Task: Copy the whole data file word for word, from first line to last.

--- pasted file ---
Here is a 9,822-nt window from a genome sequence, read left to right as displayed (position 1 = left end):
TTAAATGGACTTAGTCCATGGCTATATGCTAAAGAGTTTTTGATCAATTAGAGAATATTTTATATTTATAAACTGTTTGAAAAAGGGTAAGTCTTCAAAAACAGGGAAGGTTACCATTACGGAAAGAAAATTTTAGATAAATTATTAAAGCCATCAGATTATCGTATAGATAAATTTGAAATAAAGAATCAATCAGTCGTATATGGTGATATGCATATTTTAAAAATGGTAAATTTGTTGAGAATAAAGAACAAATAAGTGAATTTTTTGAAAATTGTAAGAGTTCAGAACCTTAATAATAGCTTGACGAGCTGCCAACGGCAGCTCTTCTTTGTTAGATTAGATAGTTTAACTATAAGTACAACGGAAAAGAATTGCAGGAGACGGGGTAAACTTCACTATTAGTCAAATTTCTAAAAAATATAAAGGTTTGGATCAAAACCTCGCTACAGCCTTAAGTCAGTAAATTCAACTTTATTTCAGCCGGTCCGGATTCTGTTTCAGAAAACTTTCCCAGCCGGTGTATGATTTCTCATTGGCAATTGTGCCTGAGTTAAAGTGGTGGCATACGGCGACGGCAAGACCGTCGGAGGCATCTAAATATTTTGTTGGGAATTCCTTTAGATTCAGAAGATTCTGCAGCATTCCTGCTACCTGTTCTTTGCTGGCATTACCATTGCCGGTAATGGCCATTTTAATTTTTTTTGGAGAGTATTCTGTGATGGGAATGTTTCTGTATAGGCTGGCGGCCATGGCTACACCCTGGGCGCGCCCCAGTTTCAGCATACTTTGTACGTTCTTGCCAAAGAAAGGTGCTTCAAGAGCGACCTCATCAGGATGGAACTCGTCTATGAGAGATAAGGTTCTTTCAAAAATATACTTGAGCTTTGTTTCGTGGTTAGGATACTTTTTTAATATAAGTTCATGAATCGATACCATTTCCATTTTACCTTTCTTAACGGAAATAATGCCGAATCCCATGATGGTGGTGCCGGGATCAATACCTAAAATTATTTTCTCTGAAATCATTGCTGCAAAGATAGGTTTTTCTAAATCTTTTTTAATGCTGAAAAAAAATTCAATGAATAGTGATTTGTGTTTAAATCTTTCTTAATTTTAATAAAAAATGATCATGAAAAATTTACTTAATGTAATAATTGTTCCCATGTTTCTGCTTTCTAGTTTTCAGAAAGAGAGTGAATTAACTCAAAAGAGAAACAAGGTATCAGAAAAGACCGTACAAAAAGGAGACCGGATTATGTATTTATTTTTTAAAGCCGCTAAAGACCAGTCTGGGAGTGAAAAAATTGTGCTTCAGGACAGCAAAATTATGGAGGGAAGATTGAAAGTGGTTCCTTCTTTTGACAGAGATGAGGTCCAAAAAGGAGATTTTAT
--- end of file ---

Here is a 9,822-nt window from a genome sequence, read left to right as displayed (position 1 = left end):
TTAAATGGACTTAGTCCATGGCTATATGCTAAAGAGTTTTTGATCAATTAGAGAATATTTTATATTTATAAACTGTTTGAAAAAGGGTAAGTCTTCAAAAACAGGGAAGGTTACCATTACGGAAAGAAAATTTTAGATAAATTATTAAAGCCATCAGATTATCGTATAGATAAATTTGAAATAAAGAATCAATCAGTCGTATATGGTGATATGCATATTTTAAAAATGGTAAATTTGTTGAGAATAAAGAACAAATAAGTGAATTTTTTGAAAATTGTAAGAGTTCAGAACCTTAATAATAGCTTGACGAGCTGCCAACGGCAGCTCTTCTTTGTTAGATTAGATAGTTTAACTATAAGTACAACGGAAAAGAATTGCAGGAGACGGGGTAAACTTCACTATTAGTCAAATTTCTAAAAAATATAAAGGTTTGGATCAAAACCTCGCTACAGCCTTAAGTCAGTAAATTCAACTTTATTTCAGCCGGTCCGGATTCTGTTTCAGAAAACTTTCCCAGCCGGTGTATGATTTCTCATTGGCAATTGTGCCTGAGTTAAAGTGGTGGCATACGGCGACGGCAAGACCGTCGGAGGCATCTAAATATTTTGTTGGGAATTCCTTTAGATTCAGAAGATTCTGCAGCATTCCTGCTACCTGTTCTTTGCTGGCATTACCATTGCCGGTAATGGCCATTTTAATTTTTTTTGGAGAGTATTCTGTGATGGGAATGTTTCTGTATAGGCTGGCGGCCATGGCTACACCCTGGGCGCGCCCCAGTTTCAGCATACTTTGTACGTTCTTGCCAAAGAAAGGTGCTTCAAGAGCGACCTCATCAGGATGGAACTCGTCTATGAGAGATAAGGTTCTTTCAAAAATATACTTGAGCTTTGTTTCGTGGTTAGGATACTTTTTTAATATAAGTTCATGAATCGATACCATTTCCATTTTACCTTTCTTAACGGAAATAATGCCGAATCCCATGATGGTGGTGCCGGGATCAATACCTAAAATTATTTTCTCTGAAATCATTGCTGCAAAGATAGGTTTTTCTAAATCTTTTTTAATGCTGAAAAAAAATTCAATGAATAGTGATTTGTGTTTAAATCTTTCTTAATTTTAATAAAAAATGATCATGAAAAATTTACTTAATGTAATAATTGTTCCCATGTTTCTGCTTTCTAGTTTTCAGAAAGAGAGTGAATTAACTCAAAAGAGAAACAAGGTATCAGAAAAGACCGTACAAAAAGGAGACCGGATTATGTATTTATTTTTTAAAGCCGCTAAAGACCAGTCTGGGAGTGAAAAAATTGTGCTTCAGGACAGCAAAATTATGGAGGGAAGATTGAAAGTGGTTCCTTCTTTTGACAGAGATGAGGTCCAAAAAGGAGATTTTAT